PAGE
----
The Place They Call Home:
Enriching Experiences at Aging Services Communities
LeadingAge members are not-for-profit providers of care and services for seniors. Residents of these aging services organizations are involved in a wide range of life- enriching experiences that add meaning and fulfillment to their lives as they age. Sometimes they are reviving or continuing activities from their younger years.
A Gem of a Story
The sparkle and color of beautiful crystals found in various minerals captured Don Peck’s heart more than 60 years ago. To this day, it’s a hobby he passionately pursues.
“It’s fun and it keeps me active,” says Mr. Peck, 84, who with his wife Lorraine now resides at Greenfields of Geneva.
Mr. Peck, a retired high school science teacher, discovered his life-long hobby of mineralogy when he was a teenager after going on a mineral hunt at inoperative garnet and iron mines. “I’ve still got some of the garnets I
found that day,” says Mr. Peck, who adds that the garnets mined were typically used for industrial purposes.
After taking his first teaching job, Mr. Peck joined a mineral club where his interest in microminerals took off. Micro-minerals require the use of a microscope to view the crystal formations. He began collecting micro-minerals, and his influence on the world of mineralogy began to take shape. Passionate about identifying and classifying micro-minerals and their crystal structures, Mr. Peck created MinSearch, a database and search engine for mineral properties. Originally written in the 1980s, it has been updated three times and is available for mineralogists to catalogue their research and also help identify unknown specimens. Additionally, he wrote the book, Mineral Identification: A Practical Guide for the Amateur Mineralogist.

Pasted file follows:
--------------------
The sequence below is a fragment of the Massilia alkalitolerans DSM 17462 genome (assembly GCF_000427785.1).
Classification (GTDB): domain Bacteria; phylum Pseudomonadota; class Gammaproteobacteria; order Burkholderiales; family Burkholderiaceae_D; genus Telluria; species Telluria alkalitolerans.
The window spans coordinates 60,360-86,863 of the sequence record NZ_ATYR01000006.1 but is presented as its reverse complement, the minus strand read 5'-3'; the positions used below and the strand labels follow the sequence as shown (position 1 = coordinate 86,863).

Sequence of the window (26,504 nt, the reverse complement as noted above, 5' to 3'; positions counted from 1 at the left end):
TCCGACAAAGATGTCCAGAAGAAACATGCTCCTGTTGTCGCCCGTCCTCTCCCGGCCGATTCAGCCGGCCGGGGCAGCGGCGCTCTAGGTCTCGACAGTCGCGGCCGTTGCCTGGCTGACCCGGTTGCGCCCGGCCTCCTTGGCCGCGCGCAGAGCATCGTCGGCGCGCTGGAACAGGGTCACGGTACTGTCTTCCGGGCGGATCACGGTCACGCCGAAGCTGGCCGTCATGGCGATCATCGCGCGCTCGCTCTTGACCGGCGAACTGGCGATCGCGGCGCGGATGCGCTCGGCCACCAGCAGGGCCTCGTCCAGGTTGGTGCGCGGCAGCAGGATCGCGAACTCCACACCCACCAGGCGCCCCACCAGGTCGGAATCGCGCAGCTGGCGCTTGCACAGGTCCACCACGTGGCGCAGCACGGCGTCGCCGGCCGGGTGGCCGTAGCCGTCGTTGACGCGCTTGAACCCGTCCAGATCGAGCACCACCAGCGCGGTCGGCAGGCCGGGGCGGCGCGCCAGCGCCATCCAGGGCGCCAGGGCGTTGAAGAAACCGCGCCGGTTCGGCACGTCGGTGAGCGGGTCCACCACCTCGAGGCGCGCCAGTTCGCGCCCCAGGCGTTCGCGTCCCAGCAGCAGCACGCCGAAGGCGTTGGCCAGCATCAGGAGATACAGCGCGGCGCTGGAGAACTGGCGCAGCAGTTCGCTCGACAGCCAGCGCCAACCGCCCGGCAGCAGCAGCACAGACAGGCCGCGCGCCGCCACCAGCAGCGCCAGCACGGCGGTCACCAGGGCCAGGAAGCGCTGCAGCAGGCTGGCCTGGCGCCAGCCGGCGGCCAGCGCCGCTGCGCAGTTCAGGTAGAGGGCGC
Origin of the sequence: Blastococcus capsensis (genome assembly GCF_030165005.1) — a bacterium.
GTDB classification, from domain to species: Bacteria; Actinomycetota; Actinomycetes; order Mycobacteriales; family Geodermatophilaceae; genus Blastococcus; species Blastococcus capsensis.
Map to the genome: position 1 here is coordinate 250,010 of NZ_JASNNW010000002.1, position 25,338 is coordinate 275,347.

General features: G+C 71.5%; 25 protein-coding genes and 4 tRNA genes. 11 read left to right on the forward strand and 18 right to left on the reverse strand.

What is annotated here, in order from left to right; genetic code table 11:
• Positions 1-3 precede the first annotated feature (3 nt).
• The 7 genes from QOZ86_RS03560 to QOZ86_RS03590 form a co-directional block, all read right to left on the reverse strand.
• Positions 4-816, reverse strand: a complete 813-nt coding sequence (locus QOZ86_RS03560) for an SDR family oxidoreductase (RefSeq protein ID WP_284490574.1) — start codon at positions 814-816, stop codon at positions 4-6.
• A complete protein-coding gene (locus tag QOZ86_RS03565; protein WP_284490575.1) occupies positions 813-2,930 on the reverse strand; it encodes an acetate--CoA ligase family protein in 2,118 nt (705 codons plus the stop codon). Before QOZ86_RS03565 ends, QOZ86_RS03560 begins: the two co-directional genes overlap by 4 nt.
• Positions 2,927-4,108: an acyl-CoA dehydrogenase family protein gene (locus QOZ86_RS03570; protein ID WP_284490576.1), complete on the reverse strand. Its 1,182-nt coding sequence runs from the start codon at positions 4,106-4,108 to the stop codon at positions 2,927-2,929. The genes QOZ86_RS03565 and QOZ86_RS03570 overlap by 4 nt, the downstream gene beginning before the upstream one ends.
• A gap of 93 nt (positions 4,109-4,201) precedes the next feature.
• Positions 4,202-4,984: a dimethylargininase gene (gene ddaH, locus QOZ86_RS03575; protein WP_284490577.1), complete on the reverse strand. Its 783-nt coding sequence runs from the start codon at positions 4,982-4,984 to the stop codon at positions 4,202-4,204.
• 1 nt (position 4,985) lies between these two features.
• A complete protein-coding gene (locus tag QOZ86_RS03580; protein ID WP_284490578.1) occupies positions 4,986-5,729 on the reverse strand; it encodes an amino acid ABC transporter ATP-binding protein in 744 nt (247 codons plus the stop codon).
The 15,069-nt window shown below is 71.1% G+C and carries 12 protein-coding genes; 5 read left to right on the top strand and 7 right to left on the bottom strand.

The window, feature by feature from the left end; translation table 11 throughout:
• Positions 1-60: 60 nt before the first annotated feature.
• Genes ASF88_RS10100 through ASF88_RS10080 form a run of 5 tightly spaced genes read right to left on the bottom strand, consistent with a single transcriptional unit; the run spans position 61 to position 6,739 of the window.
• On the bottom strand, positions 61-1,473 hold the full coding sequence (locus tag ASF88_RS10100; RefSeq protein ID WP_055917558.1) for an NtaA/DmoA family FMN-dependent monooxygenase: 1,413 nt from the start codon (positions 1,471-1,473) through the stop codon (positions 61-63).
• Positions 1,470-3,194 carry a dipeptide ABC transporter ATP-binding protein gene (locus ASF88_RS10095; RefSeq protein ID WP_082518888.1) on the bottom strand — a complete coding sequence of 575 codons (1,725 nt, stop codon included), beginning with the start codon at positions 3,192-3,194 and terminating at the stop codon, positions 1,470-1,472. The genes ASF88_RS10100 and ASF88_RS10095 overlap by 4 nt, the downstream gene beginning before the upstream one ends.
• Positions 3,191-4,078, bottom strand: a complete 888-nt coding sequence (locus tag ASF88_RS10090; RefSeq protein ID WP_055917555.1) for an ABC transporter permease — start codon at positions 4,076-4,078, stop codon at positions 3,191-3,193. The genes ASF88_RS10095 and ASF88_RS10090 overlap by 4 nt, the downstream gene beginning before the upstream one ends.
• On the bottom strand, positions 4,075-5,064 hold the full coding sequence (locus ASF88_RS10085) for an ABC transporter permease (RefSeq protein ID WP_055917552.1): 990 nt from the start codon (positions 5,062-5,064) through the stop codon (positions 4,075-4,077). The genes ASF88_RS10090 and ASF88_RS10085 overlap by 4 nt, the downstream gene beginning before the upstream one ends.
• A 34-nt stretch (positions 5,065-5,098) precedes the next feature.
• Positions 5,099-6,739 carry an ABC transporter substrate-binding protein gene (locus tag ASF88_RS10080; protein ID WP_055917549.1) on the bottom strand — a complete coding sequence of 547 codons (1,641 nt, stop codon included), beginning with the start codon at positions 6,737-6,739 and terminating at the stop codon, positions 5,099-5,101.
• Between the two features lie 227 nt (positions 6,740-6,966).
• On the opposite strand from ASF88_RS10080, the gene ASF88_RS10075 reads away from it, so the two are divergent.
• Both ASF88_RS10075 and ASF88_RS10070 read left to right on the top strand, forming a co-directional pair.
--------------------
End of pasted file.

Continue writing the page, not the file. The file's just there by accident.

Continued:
Mr. Peck is often found sharing his passion with others. Last August, he gave a talk on minerals and mineral collecting to other residents of Greenfields of Geneva. He still has a large collection of micro-minerals, each stored in a one-inch- square case. “I have enough raw materials to keep me going for years,” he says with a smile.
—Bridget Machalinski, Ivy Marketing Group, Greenfields of Geneva, Geneva, Illinois
Striking a Tune
During the Great Depression, music acted as a morale booster for families and communities alike. A musician in Altoona, Pennsylvania began giving harmonica lessons every Saturday to local residents. Mary Beth Flickinger become a weekly attendee and fell in
love with the harmonica. Her lessons paid off— she and her siblings were featured on the local radio station. Later on, Ms. Flickinger put down her harmonica to learn other instruments.
Flash forward to 2015: Ms. Flickinger, 92, is living at Baptist Homes. She has returned to her harmonica and is playing better than ever. A few years ago, she also learned how to read sheet music. Not only has her talent expanded, but so has her audience. Ms. Flickinger takes center stage during the Baptist Homes Society’s Christmas performances, plays for fun with other residents, and has been featured in a few publications. A few years ago, she won the Pennsylvania Activity Professional Association’s Creative Arts Award for her harmonica playing. (The award is given annually to only one resident in Pennsylvania.)
Ms. Flickinger is an inspiration to all of those who hear her play, including fellow harmonica player Thomas Sullivan, who joined her on his first day at Baptist Homes. During her performances, toes tap, spirits soar and Ms. Flickinger is transported to being a young girl again.
—Andrea Bobinis, Public Relations intern, Baptist Homes Society, Pittsburgh, Pennsyvania ■